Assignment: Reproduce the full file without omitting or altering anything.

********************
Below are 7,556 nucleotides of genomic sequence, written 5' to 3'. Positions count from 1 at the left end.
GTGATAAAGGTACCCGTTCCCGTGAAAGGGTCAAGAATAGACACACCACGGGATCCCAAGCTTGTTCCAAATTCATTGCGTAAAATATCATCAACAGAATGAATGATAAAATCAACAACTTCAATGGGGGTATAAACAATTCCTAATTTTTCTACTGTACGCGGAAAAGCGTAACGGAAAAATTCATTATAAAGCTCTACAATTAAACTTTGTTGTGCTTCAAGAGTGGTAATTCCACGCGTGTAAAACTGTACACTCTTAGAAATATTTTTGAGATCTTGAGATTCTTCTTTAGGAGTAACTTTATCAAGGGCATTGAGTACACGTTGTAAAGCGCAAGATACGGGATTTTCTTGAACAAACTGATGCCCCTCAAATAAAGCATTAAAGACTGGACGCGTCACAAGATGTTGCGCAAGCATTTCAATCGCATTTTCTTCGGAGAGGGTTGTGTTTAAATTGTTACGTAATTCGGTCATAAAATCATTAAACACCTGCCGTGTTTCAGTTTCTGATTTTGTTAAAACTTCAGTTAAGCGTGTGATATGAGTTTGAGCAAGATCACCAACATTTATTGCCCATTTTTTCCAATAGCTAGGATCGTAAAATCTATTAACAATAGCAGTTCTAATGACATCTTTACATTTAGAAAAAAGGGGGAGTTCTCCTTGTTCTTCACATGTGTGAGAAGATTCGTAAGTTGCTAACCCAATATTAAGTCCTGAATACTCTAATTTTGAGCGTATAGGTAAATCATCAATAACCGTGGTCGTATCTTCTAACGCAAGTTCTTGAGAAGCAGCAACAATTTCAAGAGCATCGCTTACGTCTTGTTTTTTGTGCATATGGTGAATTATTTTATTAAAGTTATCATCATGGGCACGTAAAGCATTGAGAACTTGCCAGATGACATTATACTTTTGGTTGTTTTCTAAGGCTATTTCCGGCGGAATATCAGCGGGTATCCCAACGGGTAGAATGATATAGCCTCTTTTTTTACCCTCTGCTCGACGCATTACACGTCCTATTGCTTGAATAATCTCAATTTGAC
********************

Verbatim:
Below are 7,556 nucleotides of genomic sequence, written 5' to 3'. Positions count from 1 at the left end.
GTGATAAAGGTACCCGTTCCCGTGAAAGGGTCAAGAATAGACACACCACGGGATCCCAAGCTTGTTCCAAATTCATTGCGTAAAATATCATCAACAGAATGAATGATAAAATCAACAACTTCAATGGGGGTATAAACAATTCCTAATTTTTCTACTGTACGCGGAAAAGCGTAACGGAAAAATTCATTATAAAGCTCTACAATTAAACTTTGTTGTGCTTCAAGAGTGGTAATTCCACGCGTGTAAAACTGTACACTCTTAGAAATATTTTTGAGATCTTGAGATTCTTCTTTAGGAGTAACTTTATCAAGGGCATTGAGTACACGTTGTAAAGCGCAAGATACGGGATTTTCTTGAACAAACTGATGCCCCTCAAATAAAGCATTAAAGACTGGACGCGTCACAAGATGTTGCGCAAGCATTTCAATCGCATTTTCTTCGGAGAGGGTTGTGTTTAAATTGTTACGTAATTCGGTCATAAAATCATTAAACACCTGCCGTGTTTCAGTTTCTGATTTTGTTAAAACTTCAGTTAAGCGTGTGATATGAGTTTGAGCAAGATCACCAACATTTATTGCCCATTTTTTCCAATAGCTAGGATCGTAAAATCTATTAACAATAGCAGTTCTAATGACATCTTTACATTTAGAAAAAAGGGGGAGTTCTCCTTGTTCTTCACATGTGTGAGAAGATTCGTAAGTTGCTAACCCAATATTAAGTCCTGAATACTCTAATTTTGAGCGTATAGGTAAATCATCAATAACCGTGGTCGTATCTTCTAACGCAAGTTCTTGAGAAGCAGCAACAATTTCAAGAGCATCGCTTACGTCTTGTTTTTTGTGCATATGGTGAATTATTTTATTAAAGTTATCATCATGGGCACGTAAAGCATTGAGAACTTGCCAGATGACATTATACTTTTGGTTGTTTTCTAAGGCTATTTCCGGCGGAATATCAGCGGGTATCCCAACGGGTAGAATGATATAGCCTCTTTTTTTACCCTCTGCTCGACGCATTACACGTCCTATTGCTTGAATAATCTCAATTTGAC